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Juniors and Seniors will fill 23 ballot boxes today and tomorrow when they go to the polls to elect 11 men to class positions from a field of 62. The Class of 1941 will elect men to the posts of first, second, and third Marshals, Treasurer, Chorister, Orator, Poet, and Odist, while 1942 will select three men for their Album Committee.
Eight men have been added to the ballots by petition, from both Junior and Senior Classes. Seth C. Crocker and Dan E. Flickinger have been nominated for Marshal, while George L. Blackman was nominated for Orator. From the Junior Class Howard W. Young and Richard E. Johnson were nominated to the Album Committee. E. Langdon Burwell, who had been nominated for Marshal, has refused the nomination.
Added to the second ballot, which will be up for election March 18 and 19 are Seniors Sheldon Dietz and Richard T. Hartwell for Class Day Committee and Lester G. Hawkins for the Permanent Class Committee.
The polling places will be in all the House Dining Halls, Widener Library, Sever, Emerson, and Harvard Halls, the Hasty Pudding Club, and in all the final and waiting clubs.
Counting the ballots will be committees headed by Harrison T. Blaine '42, who will total the Senior vote, and Henry Hornblower, Jr. '41, who will handle the Junior ballots. The results will be announced in the CRIMSON Thursday morning.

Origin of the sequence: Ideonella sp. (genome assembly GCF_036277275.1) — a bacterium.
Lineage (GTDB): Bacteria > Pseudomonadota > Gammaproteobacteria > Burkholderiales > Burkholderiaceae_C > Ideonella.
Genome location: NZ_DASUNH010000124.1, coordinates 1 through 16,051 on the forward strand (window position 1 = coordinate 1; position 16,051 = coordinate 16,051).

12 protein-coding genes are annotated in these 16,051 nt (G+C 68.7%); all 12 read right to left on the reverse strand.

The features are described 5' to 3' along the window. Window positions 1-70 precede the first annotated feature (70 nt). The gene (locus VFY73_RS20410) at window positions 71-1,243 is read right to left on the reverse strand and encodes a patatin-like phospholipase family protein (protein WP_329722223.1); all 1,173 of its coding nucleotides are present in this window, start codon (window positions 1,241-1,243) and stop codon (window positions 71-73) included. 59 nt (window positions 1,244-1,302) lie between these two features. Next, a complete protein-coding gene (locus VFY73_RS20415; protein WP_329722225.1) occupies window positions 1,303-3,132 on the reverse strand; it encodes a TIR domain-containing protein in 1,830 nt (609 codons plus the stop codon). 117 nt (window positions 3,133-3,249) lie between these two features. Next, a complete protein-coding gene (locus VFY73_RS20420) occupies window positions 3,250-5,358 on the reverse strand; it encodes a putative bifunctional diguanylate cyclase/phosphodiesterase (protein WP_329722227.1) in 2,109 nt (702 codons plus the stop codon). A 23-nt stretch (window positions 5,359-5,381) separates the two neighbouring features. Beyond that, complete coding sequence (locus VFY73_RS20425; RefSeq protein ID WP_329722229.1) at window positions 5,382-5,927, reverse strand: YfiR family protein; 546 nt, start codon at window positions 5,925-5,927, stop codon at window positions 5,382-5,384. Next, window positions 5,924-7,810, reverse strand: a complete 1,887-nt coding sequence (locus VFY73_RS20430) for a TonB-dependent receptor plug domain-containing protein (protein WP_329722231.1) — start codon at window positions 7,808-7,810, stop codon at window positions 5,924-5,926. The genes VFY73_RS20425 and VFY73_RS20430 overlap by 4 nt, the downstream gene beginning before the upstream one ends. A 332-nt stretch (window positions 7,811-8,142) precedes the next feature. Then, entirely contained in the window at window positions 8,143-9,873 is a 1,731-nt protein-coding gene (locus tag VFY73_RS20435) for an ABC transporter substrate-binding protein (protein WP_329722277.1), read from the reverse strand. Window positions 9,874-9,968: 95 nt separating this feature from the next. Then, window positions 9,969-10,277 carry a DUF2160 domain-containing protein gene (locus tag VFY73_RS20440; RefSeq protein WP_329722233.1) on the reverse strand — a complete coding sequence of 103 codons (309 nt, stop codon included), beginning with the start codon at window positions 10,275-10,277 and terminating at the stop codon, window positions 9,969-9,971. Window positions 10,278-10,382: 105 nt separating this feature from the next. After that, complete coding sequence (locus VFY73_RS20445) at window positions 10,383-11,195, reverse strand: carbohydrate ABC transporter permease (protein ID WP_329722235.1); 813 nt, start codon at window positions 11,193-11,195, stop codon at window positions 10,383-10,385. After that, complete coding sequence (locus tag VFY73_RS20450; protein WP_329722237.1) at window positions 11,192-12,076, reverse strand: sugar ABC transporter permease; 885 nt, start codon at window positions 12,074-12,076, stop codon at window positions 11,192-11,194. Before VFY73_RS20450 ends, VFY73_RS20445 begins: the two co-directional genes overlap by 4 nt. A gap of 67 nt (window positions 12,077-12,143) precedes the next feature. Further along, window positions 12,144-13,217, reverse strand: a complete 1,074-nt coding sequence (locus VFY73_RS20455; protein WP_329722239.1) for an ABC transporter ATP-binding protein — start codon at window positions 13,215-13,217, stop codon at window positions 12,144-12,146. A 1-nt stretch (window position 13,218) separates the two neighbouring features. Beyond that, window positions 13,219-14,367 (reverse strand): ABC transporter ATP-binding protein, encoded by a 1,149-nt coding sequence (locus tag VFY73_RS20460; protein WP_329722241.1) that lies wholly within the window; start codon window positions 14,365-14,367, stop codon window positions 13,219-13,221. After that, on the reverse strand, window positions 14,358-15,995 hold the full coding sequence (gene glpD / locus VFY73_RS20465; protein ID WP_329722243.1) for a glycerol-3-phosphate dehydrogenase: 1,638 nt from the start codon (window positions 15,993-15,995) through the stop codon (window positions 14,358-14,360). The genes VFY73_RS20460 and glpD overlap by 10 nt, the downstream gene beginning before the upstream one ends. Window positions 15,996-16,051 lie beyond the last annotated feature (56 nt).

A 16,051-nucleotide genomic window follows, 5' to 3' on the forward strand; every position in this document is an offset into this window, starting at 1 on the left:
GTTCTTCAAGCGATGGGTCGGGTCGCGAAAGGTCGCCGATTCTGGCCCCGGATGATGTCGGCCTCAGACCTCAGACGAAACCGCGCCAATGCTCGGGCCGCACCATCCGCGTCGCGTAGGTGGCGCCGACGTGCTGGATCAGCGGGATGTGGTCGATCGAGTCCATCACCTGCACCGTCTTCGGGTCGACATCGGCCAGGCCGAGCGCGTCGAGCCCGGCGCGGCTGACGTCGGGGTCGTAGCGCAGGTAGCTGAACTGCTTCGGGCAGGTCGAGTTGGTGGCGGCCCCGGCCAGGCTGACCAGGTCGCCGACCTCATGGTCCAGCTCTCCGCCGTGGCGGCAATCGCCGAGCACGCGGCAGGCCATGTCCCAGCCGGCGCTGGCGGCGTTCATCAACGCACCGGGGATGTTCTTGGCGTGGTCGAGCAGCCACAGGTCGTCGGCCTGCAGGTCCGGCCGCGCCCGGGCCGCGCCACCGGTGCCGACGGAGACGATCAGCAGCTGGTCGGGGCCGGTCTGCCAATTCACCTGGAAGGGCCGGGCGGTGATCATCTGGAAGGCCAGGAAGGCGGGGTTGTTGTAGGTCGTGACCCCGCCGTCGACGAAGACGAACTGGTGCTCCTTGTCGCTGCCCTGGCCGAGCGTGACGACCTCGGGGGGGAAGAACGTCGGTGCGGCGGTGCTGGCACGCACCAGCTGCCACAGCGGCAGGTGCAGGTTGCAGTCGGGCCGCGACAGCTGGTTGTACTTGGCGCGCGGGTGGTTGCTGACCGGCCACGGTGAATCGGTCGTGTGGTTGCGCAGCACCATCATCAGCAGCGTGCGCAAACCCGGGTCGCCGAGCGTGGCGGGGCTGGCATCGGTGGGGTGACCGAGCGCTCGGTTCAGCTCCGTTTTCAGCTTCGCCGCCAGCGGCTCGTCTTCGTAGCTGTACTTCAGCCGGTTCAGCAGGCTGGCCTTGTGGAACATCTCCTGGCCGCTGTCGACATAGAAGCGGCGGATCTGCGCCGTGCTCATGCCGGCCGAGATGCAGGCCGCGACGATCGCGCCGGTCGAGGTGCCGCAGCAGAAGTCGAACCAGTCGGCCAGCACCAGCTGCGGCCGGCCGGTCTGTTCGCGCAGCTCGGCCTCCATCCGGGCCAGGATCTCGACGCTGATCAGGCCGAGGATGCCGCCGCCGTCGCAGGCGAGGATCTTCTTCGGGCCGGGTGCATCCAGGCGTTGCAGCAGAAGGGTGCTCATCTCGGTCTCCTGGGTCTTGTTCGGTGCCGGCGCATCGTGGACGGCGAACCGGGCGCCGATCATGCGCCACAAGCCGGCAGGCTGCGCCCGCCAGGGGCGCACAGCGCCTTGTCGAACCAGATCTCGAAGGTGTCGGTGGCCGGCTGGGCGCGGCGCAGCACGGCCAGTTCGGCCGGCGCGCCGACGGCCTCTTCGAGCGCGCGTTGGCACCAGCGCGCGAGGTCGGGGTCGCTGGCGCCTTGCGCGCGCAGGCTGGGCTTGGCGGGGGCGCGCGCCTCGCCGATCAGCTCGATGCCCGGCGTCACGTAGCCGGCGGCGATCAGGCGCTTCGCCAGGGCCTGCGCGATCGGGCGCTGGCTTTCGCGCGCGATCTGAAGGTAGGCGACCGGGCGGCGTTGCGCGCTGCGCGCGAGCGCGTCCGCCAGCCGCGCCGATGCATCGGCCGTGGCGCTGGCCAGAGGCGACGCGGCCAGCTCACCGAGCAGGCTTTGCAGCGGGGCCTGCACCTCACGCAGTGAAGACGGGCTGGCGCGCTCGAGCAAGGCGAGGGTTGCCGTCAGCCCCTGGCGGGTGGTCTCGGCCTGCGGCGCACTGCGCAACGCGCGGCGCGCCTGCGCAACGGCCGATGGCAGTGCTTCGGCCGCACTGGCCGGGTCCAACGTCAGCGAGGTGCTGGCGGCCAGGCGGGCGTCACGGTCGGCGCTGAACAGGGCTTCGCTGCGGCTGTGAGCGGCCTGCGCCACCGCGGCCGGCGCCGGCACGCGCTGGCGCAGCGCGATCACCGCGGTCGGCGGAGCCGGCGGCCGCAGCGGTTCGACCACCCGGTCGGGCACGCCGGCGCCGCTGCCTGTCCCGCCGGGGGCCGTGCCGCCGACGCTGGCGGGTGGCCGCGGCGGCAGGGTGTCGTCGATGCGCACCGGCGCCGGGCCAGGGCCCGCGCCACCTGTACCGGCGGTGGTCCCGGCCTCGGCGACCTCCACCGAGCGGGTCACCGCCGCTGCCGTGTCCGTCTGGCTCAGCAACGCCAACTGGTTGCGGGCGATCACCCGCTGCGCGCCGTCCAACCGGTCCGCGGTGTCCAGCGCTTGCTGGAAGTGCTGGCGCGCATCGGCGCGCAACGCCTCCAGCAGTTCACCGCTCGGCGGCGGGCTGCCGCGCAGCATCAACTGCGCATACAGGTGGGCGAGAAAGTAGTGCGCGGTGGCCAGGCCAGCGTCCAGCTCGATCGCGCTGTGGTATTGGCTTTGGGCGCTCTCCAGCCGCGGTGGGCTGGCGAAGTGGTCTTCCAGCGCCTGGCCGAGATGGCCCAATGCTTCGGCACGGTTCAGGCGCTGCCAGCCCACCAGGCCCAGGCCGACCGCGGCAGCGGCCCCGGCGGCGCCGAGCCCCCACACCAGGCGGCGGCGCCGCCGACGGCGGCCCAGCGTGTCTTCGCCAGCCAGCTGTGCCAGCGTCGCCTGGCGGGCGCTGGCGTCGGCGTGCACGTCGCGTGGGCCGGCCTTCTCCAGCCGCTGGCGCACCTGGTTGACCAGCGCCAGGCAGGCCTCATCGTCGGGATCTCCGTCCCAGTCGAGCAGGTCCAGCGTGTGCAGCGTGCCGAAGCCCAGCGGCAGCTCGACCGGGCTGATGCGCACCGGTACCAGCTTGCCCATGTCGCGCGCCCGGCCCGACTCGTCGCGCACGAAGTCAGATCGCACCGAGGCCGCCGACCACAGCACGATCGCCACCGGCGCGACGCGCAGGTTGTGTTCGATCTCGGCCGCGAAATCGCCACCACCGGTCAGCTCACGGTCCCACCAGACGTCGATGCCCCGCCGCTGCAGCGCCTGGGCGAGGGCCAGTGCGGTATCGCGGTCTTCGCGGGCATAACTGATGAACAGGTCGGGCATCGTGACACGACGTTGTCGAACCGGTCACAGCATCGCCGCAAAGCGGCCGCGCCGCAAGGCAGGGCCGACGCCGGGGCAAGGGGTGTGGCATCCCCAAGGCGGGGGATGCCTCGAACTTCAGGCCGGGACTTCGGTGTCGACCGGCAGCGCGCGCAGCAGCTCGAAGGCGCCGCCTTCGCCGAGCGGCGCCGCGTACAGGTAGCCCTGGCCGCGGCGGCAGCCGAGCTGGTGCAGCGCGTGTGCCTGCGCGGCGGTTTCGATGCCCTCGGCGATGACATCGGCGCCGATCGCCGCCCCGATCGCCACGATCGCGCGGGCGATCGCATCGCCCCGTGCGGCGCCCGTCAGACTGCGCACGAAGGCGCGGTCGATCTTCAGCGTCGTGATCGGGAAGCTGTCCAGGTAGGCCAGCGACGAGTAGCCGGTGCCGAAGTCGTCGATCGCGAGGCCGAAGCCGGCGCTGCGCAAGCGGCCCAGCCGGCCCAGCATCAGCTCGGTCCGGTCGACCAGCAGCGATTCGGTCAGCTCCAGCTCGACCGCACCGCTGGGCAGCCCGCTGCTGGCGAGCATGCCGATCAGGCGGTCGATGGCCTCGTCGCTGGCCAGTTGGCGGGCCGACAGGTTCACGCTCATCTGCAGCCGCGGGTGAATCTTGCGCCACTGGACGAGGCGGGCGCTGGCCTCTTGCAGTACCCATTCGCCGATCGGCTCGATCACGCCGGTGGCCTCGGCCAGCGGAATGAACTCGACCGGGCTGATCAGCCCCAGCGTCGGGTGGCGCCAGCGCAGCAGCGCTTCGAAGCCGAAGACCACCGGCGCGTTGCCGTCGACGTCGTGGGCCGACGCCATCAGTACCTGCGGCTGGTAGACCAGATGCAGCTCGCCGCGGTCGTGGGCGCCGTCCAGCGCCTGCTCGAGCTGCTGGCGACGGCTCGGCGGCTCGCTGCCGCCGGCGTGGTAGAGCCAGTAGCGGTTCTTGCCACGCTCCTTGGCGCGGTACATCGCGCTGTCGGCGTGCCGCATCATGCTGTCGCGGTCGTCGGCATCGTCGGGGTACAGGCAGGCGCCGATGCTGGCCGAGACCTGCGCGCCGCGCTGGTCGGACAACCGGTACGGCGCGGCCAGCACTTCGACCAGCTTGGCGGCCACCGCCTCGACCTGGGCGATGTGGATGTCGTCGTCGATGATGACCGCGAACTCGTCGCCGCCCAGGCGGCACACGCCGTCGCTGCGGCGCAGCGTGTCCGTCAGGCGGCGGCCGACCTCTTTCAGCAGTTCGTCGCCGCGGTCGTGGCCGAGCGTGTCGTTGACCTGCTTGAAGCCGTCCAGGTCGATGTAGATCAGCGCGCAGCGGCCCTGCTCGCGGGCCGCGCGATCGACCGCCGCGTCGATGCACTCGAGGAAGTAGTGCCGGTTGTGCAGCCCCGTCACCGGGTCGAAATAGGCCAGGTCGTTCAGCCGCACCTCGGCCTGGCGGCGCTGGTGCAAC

Marshal Oldest Post
Many distinguished men have held class offices in the past, and several of the positions date far back in the history of the College. The oldest office is that of Marshal, which probably originated sometime around the founding of the College in 1636.
Three governors of Massachusetts, a Supreme Court justice, a president of the University, and several well-known faculty members have been elected to the office of Marshal.
Probably the best known man to have held the post of Orator is Oliver Wendell Holmes '61. T. S. Eliot '10, Horatio Alger, Jr. '52, David Muzzey '93, author of the famous History textbook, Dean Chase '96, and Kenneth B. Murdock '16, the Master of Leverett House, are a few of the men who have written odes in the long history of Class Day.
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